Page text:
These were the themes of the lucky experience of being Matt’s friend.  Over the years, he expanded our worlds in countless ways. Always through music, but also books, films, new places, new people.  Whenever I would get a recommendation from Matt of something I needed to check out, I would do so as soon as I could, because it was always something he knew I would love, and he was never wrong.  A hug from Matt felt like instant comfort, but he also knew how to pick a zany collection of things that would instantly cheer up his friends. In recent times, my favorite of his recipes for one of these days included some combination of singing around the piano, including lots of Randy Newman songs, and a marathon of Murder She Wrote episodes.  If the time was right, there would probably also be showing of the movie Beaches, and you better believe Matt required everyone to sing along with Bette Midler at the top of our lungs. It’s impossible for me to talk about my friendship with Matt and not talk about Karaoke, but too hard to sum up those epic nights in words. Let’s just say if you’ve been to a karaoke night with Matt, you understand.

When Matt and I have played together in more recent years, he would crack himself up by walking into the rehearsal room and saying “Hey, don’t know I know you from undergrad?”.  It was a silly thing to say, because we knew that through the ups and downs of all of these years--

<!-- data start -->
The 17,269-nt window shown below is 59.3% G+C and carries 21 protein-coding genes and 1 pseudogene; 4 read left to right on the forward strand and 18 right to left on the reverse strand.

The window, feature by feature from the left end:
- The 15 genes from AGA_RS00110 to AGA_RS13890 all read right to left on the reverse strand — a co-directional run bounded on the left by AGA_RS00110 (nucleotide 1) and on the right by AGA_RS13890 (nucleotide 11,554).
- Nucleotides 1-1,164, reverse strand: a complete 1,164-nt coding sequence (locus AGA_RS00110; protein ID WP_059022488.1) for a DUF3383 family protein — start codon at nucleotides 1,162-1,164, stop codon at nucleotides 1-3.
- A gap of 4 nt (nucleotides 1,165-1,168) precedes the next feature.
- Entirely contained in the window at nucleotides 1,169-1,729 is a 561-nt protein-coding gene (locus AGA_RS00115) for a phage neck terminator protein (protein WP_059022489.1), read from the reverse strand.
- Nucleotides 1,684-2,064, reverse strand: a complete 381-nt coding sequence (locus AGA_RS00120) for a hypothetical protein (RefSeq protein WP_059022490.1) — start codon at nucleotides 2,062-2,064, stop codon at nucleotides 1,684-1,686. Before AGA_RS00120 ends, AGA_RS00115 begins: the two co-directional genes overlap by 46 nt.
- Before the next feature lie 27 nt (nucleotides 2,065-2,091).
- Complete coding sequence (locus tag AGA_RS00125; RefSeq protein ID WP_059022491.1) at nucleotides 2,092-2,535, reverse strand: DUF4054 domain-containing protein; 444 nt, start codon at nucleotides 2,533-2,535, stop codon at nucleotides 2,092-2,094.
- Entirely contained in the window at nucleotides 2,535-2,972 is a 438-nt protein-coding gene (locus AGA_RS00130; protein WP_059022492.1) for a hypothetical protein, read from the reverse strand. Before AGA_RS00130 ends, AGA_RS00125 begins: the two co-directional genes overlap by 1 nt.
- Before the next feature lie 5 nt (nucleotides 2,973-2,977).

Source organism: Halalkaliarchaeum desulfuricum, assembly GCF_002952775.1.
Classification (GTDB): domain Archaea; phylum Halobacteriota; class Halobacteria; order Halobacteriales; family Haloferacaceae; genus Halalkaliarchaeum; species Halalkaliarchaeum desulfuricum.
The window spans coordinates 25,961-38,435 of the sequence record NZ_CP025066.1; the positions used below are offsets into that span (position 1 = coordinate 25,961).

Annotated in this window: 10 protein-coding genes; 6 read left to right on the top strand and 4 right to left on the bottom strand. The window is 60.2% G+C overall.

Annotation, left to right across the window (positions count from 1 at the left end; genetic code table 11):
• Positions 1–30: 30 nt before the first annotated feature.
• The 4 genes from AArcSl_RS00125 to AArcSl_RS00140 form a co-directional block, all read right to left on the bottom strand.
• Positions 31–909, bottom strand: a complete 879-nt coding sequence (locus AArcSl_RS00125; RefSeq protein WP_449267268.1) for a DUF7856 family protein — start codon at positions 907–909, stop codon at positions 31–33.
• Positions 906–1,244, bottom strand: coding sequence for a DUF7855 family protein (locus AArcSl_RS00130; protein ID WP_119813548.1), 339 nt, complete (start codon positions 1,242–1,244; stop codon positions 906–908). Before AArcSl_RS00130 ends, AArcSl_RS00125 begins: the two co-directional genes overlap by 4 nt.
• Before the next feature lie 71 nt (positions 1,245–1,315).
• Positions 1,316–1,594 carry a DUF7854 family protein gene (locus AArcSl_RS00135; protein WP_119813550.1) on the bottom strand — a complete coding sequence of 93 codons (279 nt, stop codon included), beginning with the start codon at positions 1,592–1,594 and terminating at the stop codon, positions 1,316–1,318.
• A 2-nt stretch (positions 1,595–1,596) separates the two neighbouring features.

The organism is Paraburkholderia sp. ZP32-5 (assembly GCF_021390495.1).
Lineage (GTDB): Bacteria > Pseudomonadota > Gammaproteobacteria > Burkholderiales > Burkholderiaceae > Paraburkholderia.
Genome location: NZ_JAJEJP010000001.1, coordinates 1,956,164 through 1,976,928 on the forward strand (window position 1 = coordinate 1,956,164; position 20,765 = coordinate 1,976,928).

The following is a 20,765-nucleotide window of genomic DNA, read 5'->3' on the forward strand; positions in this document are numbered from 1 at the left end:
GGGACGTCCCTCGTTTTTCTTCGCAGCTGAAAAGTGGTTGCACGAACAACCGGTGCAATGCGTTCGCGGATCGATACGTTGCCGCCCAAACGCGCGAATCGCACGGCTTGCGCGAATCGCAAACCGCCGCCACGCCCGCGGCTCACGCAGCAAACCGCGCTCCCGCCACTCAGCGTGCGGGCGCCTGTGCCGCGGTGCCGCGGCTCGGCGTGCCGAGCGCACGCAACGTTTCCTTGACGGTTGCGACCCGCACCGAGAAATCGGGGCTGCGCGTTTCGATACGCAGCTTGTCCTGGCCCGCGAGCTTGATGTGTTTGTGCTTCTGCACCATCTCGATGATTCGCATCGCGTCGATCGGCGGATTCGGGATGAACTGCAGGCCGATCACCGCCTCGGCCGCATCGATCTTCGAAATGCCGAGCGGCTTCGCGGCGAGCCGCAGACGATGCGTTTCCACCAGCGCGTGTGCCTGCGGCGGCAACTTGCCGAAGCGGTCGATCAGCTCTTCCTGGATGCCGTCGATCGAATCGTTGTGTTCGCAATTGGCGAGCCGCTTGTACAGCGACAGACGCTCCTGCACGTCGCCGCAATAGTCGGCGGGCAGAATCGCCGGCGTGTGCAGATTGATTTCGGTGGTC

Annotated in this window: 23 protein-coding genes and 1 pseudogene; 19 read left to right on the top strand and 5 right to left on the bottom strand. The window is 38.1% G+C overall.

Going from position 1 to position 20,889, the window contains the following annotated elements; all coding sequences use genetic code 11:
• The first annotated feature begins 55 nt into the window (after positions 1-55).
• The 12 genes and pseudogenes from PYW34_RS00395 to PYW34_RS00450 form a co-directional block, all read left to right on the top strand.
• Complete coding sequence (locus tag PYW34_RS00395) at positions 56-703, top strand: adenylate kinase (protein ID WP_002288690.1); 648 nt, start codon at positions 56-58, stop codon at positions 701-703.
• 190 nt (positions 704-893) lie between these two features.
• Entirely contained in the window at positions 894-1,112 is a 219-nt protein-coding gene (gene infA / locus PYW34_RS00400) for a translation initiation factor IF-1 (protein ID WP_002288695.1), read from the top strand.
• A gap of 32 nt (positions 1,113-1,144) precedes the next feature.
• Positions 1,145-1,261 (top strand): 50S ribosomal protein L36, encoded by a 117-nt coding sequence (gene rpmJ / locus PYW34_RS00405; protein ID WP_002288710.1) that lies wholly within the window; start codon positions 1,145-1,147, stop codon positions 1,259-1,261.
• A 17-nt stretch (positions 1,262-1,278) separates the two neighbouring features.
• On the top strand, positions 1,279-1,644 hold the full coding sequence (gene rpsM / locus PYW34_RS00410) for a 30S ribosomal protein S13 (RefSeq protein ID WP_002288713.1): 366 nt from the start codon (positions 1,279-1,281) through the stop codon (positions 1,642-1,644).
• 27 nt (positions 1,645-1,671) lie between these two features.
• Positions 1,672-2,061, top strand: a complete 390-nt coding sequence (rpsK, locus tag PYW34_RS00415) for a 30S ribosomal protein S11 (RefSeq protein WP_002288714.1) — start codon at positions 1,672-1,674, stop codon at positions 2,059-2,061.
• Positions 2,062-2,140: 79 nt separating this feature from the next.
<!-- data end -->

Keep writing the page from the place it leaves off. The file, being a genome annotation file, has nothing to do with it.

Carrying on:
moving to new places, new relationships and breakups, talking through hard choices, and so many celebrations, we all became each other’s family.  This was never instead of the families in which we all grew up but, especially in Matt’s case, an extension of them. Matt LOVED his family, and part of the love he poured out in the world was because of the love and support he felt from the Marks family.  He would often tell us about how cool his parents are, or proudly tell us about them when asked about his Motor Meister t-shirt. Later on, he was happy to share news of his nieces and nephews and he loved showing us Suzanne’s success, especially that video of her singing with Stevie Wonder.  He looked forward to the many visits they all made for his performances in New York and elsewhere. And, as we know, Matt LOVED Mary. He was so proud of all she stands for and has accomplished, both as a person and in her career. There are so many reasons that it makes sense to me that Matt knew she was the one for him, and a small part of that was that she knew that loving Matt meant that all of us crazy characters came with him. We quickly came to know and love her too. Mary made Matt’s world more vibrant, more fun, more beautiful, just as he did for all of us.

I will never stop missing our dear friend Matt, but I am so very grateful for all of the time we shared.  Thank you for all you gave us, Matt. I love you.